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Abraham Lincoln
February 12, 1809 – April 15, 1865
United States President


Abraham Lincoln served as the 16th President of the United States from March 1861 until his assassination in April 1865. He successfully led his country through its greatest internal crisis, the American Civil War, preserving the Union and ending slavery. Before his election in 1860 as the first Republican president, Lincoln had been a country lawyer, an Illinois state legislator, a member of the United States House of Representatives, and twice an unsuccessful candidate for election to the U.S. Senate. As an outspoken opponent of the expansion of slavery in the United States, Lincoln won the Republican Party nomination in 1860 and was elected president later that year. His tenure in office was occupied primarily with the defeat of the secessionist Confederate States of America in the American Civil War. He introduced measures that resulted in the abolition of slavery, issuing his Emancipation Proclamation in 1863 and promoting the passage of the Thirteenth Amendment to the Constitution. Six days after the large-scale surrender of Confederate forces under General Robert E. Lee, Lincoln became the first American president to be assassinated.

Considered by many to be the greatest American President, Abraham Linclon is the only non African-American featured on the flag.

The son of a Kentucky frontiersman, Lincoln had to struggle for a living and for learning. Five months before receiving his party's nomination for President, he sketched his life:

"I was born Feb. 12, 1809, in Hardin County, Kentucky. My parents were both born in Virginia, of undistinguished families--second families, perhaps I should say. My mother, who died in my tenth year, was of a family of the name of Hanks.... My father ... removed from Kentucky to ... Indiana, in my eighth year.... It was a wild region, with many bears and other wild animals still in the woods. There I grew up.... Of course when I came of age I did not know much. Still somehow, I could read, write, and cipher ... but that was all."

Lincoln made extraordinary efforts to attain knowledge while working on a farm, splitting rails for fences, and keeping store at New Salem, Illinois. He was a captain in the Black Hawk War, spent eight years in the Illinois legislature, and rode the circuit of courts for many years. His law partner said of him, "His ambition was a little engine that knew no rest."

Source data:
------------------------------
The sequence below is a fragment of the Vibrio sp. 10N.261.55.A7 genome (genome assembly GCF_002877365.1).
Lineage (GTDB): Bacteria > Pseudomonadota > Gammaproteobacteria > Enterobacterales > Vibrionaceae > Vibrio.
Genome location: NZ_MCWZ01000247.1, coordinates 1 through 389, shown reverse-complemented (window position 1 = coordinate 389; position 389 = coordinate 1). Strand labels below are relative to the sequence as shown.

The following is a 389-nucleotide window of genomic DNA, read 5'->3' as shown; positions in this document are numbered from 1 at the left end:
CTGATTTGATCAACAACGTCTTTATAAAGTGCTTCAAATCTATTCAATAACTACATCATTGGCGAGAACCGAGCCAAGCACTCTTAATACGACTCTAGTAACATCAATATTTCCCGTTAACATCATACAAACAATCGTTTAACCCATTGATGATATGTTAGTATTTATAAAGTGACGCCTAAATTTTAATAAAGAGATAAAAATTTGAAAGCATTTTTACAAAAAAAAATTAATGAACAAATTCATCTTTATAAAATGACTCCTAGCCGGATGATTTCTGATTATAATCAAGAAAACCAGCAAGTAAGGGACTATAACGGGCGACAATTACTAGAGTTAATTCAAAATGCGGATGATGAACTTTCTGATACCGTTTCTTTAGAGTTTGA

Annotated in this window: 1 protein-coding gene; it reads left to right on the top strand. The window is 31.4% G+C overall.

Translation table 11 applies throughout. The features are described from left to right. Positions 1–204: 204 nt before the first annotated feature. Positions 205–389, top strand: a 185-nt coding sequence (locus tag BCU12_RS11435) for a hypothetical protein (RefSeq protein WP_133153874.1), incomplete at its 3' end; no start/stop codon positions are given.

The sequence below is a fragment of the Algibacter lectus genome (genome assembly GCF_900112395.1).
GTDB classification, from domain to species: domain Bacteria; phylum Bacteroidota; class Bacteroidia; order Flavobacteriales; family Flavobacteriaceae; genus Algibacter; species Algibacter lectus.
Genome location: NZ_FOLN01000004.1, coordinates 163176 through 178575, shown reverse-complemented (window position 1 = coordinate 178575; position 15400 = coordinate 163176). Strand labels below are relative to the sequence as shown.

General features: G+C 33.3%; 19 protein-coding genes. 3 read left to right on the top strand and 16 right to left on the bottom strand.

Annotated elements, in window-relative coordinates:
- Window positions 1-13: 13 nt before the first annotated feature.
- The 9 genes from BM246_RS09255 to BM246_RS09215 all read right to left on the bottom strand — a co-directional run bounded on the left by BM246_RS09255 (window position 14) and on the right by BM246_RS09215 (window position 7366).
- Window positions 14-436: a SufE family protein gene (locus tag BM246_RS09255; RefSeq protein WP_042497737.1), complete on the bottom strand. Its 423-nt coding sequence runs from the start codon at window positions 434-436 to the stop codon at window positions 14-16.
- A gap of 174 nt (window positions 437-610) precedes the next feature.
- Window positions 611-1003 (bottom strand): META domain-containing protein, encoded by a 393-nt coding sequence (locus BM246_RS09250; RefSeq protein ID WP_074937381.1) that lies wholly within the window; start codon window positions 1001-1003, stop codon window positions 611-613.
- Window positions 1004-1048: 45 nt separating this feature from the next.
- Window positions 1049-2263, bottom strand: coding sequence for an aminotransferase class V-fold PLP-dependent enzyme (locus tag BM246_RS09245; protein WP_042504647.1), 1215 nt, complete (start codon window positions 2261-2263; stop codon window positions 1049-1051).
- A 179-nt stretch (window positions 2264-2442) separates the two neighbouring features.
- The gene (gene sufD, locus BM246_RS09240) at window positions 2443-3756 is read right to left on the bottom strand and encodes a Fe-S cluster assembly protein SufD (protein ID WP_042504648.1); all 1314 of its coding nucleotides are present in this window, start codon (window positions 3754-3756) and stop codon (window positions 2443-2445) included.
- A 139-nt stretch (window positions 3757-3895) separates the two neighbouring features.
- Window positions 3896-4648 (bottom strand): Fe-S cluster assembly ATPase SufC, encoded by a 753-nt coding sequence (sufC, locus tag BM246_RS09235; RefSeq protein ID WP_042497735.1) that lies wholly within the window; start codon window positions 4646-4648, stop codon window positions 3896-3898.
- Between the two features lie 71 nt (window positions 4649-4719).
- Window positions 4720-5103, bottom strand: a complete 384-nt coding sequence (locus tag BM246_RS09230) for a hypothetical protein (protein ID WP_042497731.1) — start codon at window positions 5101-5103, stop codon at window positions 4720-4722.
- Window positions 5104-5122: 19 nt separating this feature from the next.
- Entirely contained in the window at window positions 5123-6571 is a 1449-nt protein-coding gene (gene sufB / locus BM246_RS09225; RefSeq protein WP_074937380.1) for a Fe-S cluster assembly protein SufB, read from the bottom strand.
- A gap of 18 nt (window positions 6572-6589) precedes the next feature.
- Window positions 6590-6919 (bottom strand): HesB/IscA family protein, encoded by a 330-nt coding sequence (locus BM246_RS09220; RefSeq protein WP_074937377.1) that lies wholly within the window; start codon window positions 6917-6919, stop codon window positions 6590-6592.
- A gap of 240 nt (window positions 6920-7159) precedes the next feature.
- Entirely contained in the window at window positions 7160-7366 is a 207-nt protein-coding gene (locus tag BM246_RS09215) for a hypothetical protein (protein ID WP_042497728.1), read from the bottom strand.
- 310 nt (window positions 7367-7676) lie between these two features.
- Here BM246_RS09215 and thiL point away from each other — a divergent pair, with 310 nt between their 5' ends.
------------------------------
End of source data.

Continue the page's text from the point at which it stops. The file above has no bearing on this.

He married Mary Todd, and they had four boys, only one of whom lived to maturity. In 1858 Lincoln ran against Stephen A. Douglas for Senator. He lost the election, but in debating with Douglas he gained a national reputation that won him the Republican nomination for President in 1860.

As President, he built the Republican Party into a strong national organization. Further, he rallied most of the northern Democrats to the Union cause. On January 1, 1863, he issued the Emancipation Proclamation that declared forever free those slaves within the Confederacy.

Lincoln never let the world forget that the Civil War involved an even larger issue. This he stated most movingly in dedicating the military cemetery at Gettysburg: "that we here highly resolve that these dead shall not have died in vain--that this nation, under God, shall have a new birth of freedom--and that government of the people, by the people, for the people, shall not perish from the earth."

Lincoln won re-election in 1864, as Union military triumphs heralded an end to the war. In his planning for peace, the President was flexible and generous, encouraging Southerners to lay down their arms and join speedily in reunion.

The spirit that guided him was clearly that of his Second Inaugural Address, now inscribed on one wall of the Lincoln Memorial in Washington, D. C.: "With malice toward none; with charity for all; with firmness in the right, as God gives us to see the right, let us strive on to finish the work we are in; to bind up the nation's wounds.... "

On Good Friday, April 14, 1865, Lincoln was assassinated at Ford's Theatre in Washington by John Wilkes Booth, an actor, who somehow thought he was helping the South. The opposite was the result, for with Lincoln's death, the possibility of peace with magnanimity died.

Emancipation Proclamation (click to read full text)

The Penny